Climate Policy Dashboard - Tracking progress to deliver net zero

 

Buildings Sector

CONTENTS

Progress Ranking and Key Recommendations | Sector Summary | Recent Policy Developments | Further detail: preliminary ranking | Further detail: CCC policy recommendations

The Buildings Sector is on the way to world-leading climate policy

Progress ranking and key recommendations

Progress Ranking: Insufficient (5/10)

Key actions on the road to world-leading policy:

  • The Heat and Buildings Strategy has been published and is clear, in line with the Climate Change Committee, that the electrification of heating through the deployment of heat pumps will form a major part of how buildings are heated in the future. The announcement of a Fairness and Affordability consultation is also a positive step to help rebalance electricity and gas prices. 
  • Recent policy announcements from the Ten Point Plan and the Energy White Paper have provided policy detail on energy efficiency and fuel poverty, and some intentions around low-carbon heating, such as the scale of heat pump installations targeted for the late 2020s.
  • However, detailed delivery mechanisms are still lacking, and the scrapping of the Green Homes Grant has damaged industry and consumer confidence.

The Government must act on the ambition set out in the Heat and Buildings strategy and provide a pathway and public funding to reach longer term goals. This must contain the requisite ambition to put the sector on track to meet the UK's NDC, Sixth Carbon Budget and Net Zero target. For further details, see the underlying list of recommendations, but this should include:

  1. Providing a clear direction via ambitious dates for phaseout of fossil fuel technologies and energy efficiency standards. Policy consistency is key to develop industry confidence in the transition.
  2. Make low-carbon buildings financially attractive through funding for low-carbon technology and reform of fuel duty.
  3. Ensuring that the sector has the requisite skills for the net-zero transition, and updating informational approaches such as EPCs.

Policy Connect has provided further recommendations for an ambitious Heat and Buildings Strategy via the Pipeline to 2050: building the foundations for a  harmonised heat strategy report.

Pipeline to 2050 report cover

 

Sector Summary

  • Buildings emissions in 2019 were 87MtCO2e, or 17% of the UK total (CCC Sixth Carbon Budget, 2020)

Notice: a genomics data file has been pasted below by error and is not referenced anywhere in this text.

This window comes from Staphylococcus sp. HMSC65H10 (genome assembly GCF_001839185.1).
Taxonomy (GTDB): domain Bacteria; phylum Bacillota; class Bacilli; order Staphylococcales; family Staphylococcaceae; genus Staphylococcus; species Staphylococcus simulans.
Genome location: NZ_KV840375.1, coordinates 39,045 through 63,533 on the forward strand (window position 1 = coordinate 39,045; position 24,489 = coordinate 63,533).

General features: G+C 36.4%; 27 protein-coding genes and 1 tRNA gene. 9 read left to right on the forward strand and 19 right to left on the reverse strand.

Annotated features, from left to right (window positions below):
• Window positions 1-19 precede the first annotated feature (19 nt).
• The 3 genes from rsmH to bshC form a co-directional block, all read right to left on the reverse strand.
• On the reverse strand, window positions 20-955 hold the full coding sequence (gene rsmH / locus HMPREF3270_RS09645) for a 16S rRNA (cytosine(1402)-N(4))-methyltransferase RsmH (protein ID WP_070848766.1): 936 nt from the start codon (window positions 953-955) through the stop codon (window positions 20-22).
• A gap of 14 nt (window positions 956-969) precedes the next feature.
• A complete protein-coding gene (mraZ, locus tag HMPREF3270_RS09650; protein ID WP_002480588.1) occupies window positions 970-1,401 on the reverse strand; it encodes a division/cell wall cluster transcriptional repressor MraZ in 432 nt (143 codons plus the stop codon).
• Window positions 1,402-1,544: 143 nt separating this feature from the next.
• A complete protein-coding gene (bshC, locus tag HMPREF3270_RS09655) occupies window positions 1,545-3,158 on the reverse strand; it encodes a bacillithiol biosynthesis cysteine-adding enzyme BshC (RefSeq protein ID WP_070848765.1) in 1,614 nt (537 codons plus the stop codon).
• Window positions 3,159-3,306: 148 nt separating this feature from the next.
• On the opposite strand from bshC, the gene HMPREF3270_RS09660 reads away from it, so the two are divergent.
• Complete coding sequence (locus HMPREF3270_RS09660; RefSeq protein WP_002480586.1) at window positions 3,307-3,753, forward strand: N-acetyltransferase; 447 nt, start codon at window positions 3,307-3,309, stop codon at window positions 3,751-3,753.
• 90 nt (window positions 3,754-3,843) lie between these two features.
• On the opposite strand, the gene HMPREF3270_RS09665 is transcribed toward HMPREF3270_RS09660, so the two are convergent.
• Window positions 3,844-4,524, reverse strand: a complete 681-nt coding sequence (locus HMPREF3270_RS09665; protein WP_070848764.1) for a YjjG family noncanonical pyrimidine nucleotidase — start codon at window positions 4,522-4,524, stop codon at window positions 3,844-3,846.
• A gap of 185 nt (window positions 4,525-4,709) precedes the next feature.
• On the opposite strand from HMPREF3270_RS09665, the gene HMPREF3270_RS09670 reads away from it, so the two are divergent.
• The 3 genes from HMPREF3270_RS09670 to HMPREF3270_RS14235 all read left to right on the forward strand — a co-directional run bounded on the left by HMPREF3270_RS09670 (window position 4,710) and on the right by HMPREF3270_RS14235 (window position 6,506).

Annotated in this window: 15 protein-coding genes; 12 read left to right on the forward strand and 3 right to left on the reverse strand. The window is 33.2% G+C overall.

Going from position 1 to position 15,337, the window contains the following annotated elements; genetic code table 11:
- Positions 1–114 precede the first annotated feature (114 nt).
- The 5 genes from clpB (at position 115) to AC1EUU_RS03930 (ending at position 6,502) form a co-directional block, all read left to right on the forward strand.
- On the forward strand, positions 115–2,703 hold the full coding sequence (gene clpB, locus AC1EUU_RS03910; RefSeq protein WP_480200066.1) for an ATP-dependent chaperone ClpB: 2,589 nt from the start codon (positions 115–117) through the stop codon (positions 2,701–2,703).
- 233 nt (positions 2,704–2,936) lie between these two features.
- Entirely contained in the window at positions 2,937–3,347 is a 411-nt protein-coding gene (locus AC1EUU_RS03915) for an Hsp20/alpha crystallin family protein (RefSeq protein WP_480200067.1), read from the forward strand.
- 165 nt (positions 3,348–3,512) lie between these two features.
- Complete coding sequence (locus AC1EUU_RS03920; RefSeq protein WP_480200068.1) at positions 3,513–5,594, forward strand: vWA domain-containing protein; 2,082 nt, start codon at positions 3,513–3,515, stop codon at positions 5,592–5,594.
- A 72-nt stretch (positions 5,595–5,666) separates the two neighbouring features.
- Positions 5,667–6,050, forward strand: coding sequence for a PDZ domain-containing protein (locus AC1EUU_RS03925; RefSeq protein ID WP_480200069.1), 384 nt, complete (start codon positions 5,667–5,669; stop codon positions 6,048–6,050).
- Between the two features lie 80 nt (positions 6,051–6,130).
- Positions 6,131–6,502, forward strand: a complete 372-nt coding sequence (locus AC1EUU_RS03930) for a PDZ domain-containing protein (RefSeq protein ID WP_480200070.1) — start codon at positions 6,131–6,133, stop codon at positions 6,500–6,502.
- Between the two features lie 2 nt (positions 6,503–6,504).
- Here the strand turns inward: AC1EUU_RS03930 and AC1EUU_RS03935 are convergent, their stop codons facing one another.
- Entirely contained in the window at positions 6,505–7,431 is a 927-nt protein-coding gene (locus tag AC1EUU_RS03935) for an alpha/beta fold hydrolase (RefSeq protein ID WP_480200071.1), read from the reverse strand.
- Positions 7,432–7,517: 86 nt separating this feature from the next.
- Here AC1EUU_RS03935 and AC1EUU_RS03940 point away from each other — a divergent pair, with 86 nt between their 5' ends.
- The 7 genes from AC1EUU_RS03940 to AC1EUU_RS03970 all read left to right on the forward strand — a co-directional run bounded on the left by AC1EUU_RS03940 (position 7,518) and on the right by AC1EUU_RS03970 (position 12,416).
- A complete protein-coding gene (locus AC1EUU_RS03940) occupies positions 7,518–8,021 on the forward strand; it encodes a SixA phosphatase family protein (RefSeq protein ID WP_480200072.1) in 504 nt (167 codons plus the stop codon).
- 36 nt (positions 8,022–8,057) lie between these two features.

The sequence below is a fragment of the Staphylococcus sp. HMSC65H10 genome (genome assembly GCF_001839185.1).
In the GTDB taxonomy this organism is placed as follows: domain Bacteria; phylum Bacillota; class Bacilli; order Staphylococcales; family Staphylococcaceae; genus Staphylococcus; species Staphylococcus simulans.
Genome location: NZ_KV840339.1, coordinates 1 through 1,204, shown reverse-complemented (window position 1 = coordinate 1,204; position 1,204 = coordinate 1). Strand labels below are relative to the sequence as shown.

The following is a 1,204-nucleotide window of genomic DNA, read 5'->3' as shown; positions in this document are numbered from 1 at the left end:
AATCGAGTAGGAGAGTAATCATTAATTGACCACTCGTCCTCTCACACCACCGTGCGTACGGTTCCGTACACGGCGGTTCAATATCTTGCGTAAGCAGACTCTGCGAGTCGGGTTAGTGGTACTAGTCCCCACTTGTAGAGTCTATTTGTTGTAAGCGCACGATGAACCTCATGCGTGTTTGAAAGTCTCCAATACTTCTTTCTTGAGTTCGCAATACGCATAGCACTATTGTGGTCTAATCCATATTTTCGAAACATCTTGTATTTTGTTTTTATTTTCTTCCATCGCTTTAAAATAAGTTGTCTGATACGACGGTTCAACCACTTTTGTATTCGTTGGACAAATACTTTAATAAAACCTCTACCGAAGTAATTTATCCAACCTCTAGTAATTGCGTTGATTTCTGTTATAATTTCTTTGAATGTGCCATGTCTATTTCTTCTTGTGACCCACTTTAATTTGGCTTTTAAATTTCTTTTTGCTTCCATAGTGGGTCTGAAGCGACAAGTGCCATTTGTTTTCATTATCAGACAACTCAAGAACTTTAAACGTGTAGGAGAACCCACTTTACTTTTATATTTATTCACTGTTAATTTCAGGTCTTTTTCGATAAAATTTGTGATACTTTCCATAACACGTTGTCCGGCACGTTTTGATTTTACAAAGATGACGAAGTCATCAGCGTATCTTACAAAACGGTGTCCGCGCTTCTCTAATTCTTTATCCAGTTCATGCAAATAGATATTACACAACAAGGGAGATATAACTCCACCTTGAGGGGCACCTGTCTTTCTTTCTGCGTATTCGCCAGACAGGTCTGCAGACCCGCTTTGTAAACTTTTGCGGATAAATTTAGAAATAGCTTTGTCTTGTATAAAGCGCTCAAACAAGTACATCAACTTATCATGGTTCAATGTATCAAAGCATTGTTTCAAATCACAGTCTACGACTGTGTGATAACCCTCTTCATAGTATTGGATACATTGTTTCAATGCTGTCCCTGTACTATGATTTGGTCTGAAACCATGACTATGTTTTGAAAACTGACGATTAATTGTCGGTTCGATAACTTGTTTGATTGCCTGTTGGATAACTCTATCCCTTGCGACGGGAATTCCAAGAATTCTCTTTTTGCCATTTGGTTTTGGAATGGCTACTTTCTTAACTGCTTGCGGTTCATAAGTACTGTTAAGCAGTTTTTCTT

• Total buildings emissions fell 1% from 2018-19 (CCC Sixth Carbon Budget, 2020)
  • Residential buildings emissions rose by 7% in 2019-20 and non-residential buildings emissions fell by 4% in 2019-20, due in large part to the COVID-19 pandemic and working from home. (CCC 2021 Progress Report)
  • Major emission reductions will come from rapid increases in heat pump installations, loft insulations, cavity wall insulations, and solid wall insulations
  • Current government ambition in one area (energy efficiency and behaviour change in non-residential buildings) is in line with net zero but is limited in policy. In two areas (energy efficiency and low-carbon heat in new homes, and energy efficiency in existing homes) ambition is on track with net zero but policy is insufficient. In one area (low-carbon heating in existing homes) ambition and policy is limited and risks falling behind on the pathway to net zero 
The buildings sector represented 17% of UK Emissions in 2019
Buildings sector share of territorial emissions, 2019
Source: Climate Change Committee - Sixth Carbon Budget (2020)

Recent Policy Developments

  • In October 2021, the Heat and Buildings Strategy was published, which sets out how the UK will decarbonise its homes, and commercial, industrial and public sector buildings. The Government stated that the market for heat pumps needs to grow to approximately to 600,000 installations per year by 2028.
  • The Conservative Manifesto earmarked £9.2bn of funding for energy efficiency measures, via the Public Sector Decarbonisation Scheme, Social Housing Decarbonisation Fund and Home Upgrade Grants. Of this, £1bn of funding for public sector buildings has been allocated, as well as ~£600m via the Green Homes Grant (£500m directly to councils, and £100m via the application scheme for home-owners).